Mansfield suggested that the Serbians may have targeted her for two reasons:

  1. She had recently presented a TV appeal for aid for Kosovan-Albanian refugees in the Kosovo War, which may have attracted adverse attention from Slobodan Milošević’s supporters.
  2. Her death was Serbian retaliation for Britain and America’s highly controversial bombing of the Radio Television of Serbia’s headquarters on 23rd April 1999.

Initially the police rejected the Serbian link because the bombing was only 3 days before her death and they wouldn’t have had enough time to plan it. But journalist Bob Woffinden argues that powers in Serbia had been planning it for a lot longer. He cited the murder of newspaper editor Slavko Curuvija – shot dead outside his Belgrade home on April 11th – as evidence that Milošević was hitting back at his perceived enemies in the media.

The damaged headquarters of Radio Television of Serbia - was Jill Dando killed in retaliation?

The damaged headquarters of Radio Television of Serbia – was Jill Dando killed in retaliation?

What’s more is that the day after Dando’s murder, a man with a mid-European accent called the BBC TV Centre to admit to Dando’s death and threaten to kill Tony Hall. Hall was the chief executive for BBC News, thus ultimately responsible for coverage of the Kosovo War. To this day, nobody knows if the call was a hoax or not. The mysterious caller said this:

“Yesterday I call you to tell you to add a few numbers to your list. Because your government, and in particular your Prime Minister Blair, murdered, butchered 17 innocent young people. He butchered, we butcher back. The first one you had yesterday, the next one will be Tony Hall.”

Assassinated by corrupt powers in football?

The Serbian assassination theory is the one that has gained the most traction, but a former BBC colleague of Jill Dando believes it is a red herring. Wishing to remain anonymous, she told the Daily Star in March 2014 that Dando’s death was to do with her investigation of the death of her friend Matthew Harding.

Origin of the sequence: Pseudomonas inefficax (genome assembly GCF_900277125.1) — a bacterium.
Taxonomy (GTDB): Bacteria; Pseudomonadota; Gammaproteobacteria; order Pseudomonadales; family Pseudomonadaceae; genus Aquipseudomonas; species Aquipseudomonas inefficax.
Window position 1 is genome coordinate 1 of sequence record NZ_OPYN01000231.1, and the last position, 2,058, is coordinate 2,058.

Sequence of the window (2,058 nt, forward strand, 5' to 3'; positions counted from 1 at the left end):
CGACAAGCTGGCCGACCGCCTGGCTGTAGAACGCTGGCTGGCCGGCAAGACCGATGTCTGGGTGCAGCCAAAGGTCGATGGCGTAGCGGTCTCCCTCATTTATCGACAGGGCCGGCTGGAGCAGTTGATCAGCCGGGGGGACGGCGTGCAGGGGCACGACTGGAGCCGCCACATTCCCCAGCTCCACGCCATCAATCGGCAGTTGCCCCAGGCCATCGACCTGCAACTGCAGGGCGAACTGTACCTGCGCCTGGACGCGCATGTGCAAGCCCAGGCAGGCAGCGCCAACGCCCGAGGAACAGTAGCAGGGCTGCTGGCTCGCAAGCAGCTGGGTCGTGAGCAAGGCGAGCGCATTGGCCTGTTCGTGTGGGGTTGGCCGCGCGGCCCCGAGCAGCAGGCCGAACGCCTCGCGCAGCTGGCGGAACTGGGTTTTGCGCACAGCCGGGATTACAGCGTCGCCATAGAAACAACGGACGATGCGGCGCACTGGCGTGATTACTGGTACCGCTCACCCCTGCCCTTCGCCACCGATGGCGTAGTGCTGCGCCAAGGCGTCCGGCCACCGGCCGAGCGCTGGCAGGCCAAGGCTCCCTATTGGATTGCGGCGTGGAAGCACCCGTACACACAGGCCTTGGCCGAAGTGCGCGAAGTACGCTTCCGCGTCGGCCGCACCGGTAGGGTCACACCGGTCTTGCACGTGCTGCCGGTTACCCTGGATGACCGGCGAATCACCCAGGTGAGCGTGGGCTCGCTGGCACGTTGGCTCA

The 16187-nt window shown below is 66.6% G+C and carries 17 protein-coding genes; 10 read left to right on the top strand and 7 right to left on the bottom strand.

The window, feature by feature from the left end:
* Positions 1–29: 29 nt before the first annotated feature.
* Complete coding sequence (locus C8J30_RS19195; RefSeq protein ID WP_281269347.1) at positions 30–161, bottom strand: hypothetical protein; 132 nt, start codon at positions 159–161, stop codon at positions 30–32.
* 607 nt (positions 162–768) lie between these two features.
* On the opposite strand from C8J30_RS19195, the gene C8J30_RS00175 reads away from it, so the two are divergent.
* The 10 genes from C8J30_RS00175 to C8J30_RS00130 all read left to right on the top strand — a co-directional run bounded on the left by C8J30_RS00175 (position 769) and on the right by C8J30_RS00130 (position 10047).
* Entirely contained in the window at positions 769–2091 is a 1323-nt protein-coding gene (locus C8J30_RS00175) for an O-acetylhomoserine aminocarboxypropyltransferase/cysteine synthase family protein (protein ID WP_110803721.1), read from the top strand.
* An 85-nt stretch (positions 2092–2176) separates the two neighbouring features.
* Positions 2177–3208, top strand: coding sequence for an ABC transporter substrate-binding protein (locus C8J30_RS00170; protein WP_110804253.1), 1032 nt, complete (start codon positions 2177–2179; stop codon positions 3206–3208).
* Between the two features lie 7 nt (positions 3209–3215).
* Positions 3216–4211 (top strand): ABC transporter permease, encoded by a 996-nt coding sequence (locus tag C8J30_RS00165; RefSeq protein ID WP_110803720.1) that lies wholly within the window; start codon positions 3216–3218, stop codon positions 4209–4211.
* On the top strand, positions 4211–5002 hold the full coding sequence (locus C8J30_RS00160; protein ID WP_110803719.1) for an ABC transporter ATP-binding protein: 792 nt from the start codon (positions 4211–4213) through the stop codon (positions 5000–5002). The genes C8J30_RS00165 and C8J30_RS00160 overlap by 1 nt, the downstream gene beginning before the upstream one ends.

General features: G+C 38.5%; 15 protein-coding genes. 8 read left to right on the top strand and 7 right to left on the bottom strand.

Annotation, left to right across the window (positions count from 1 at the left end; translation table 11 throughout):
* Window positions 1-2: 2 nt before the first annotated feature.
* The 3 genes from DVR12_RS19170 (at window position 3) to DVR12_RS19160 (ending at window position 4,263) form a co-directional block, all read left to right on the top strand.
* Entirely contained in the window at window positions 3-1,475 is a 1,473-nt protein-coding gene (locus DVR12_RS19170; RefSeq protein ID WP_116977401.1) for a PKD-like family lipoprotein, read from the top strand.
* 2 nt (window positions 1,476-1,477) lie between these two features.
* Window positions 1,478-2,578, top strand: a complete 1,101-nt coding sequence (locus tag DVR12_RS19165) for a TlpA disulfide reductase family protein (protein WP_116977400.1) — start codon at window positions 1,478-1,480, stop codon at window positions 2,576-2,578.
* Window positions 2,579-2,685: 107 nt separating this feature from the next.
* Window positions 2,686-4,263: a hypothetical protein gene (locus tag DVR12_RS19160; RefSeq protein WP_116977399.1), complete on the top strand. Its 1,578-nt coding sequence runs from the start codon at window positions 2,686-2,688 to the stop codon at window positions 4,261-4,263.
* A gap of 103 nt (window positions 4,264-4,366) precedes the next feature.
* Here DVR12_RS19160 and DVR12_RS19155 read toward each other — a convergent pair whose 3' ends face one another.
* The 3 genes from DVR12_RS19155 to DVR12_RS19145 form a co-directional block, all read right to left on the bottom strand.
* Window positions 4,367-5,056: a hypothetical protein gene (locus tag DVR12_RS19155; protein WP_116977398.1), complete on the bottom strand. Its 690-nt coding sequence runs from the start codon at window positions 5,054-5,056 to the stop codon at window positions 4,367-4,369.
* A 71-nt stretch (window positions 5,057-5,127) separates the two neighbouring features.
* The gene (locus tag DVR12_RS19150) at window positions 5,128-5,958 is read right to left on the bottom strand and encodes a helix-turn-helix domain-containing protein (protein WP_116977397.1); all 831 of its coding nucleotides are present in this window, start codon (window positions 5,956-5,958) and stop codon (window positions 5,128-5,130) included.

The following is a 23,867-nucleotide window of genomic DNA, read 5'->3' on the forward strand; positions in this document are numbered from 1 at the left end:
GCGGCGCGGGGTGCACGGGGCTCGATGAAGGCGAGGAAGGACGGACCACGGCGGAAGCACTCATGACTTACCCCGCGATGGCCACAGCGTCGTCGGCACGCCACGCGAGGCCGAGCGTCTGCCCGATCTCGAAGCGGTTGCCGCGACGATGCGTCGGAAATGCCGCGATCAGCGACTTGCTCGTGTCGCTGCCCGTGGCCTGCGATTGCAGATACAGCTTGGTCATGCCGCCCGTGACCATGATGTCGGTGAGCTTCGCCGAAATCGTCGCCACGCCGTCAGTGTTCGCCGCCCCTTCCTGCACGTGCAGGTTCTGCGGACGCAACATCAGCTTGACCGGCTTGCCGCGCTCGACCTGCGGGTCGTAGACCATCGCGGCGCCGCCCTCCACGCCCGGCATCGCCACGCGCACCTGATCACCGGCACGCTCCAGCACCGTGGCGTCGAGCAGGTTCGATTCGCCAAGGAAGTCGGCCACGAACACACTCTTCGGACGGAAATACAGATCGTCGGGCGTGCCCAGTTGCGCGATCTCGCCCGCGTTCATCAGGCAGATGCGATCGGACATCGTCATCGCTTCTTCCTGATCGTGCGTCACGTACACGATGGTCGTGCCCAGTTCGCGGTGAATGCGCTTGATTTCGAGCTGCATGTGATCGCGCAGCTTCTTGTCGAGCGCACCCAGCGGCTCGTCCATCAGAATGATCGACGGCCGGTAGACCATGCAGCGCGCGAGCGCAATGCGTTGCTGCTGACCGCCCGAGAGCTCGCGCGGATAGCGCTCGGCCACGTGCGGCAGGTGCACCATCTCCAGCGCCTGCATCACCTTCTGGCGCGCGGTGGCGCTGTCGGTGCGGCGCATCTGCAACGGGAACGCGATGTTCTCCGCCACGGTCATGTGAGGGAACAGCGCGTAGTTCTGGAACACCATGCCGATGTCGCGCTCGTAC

Three years before Dando’s death, Matthew Harding – deputy chairman of Chelsea football club – expressed concerns about corruption in football and, according to this unnamed source, repeated those concerns to Dando. Just months later, Harding was killed in a mysterious helicopter crash along with four others. Did somebody silence him? Dando was apparently looking into his death – and received two warnings to back off. She didn’t.

Matthew Harding

Matthew Harding

All sounds very colourful and scandalous, but could also be a string of coincidences – and Harding’s death was ruled an accident by an inquest jury. That’s not to say it’s impossible that there’s a huge cover-up going on, but beyond these allegations made by an unidentified source to the Daily Star, the evidence for a cover-up is thin.

Assassinated by the BBC?

Another anonymous source, also claiming to be a former colleague of Jill Dando, told the Daily Star in July 2014 that Dando was murdered in order to keep a lid on a paedophile ring within the BBC. Apparently Dando had information about ‘big-name’ celebrities and high-up BBC staff who were part of this ring and was in the process of investigating it when she was killed. Not surprisingly, the BBC said it hadn’t seen anything to substantiate the claims.

Another cover-up? Or perhaps the Daily Star spun this story themselves to capitalise on the extremely high profile of the Jimmy Saville abuse scandal and Operation Yewtree? Were they just running out of stories in mid-2014, and so decided to invent some conspiracy theories?

David Icke would argue – no. Despite not citing any evidence, he argues that Dando did know of a paedophile ring within the BBC, and that the State killed her to keep her quiet.

But then, David Icke also believes the government is under the control of lizards in human camouflage.

Will we ever know the truth?

Evidence for all these theories is pretty much non-existence. Even the coincidences they derive from are thin and barely hang together. Truth is, I haven’t got the faintest idea who killed Jill Dando. None of us do.

But what intrigues me the most – after all this talk of Serbian hitmen and huge conspiracies to cover up football corruption and paedophile rings – is the evidence of her neighbour Richard Hughes.

The sound she made, right before she was fatally shot, was “like someone greeting a friend”…

Next week: My fifth and final article looking at the world’s biggest conspiracy theory – the Roswell UFO Incident. In the meantime, catch up with Part 1, Part 2, Part 3 and Part 4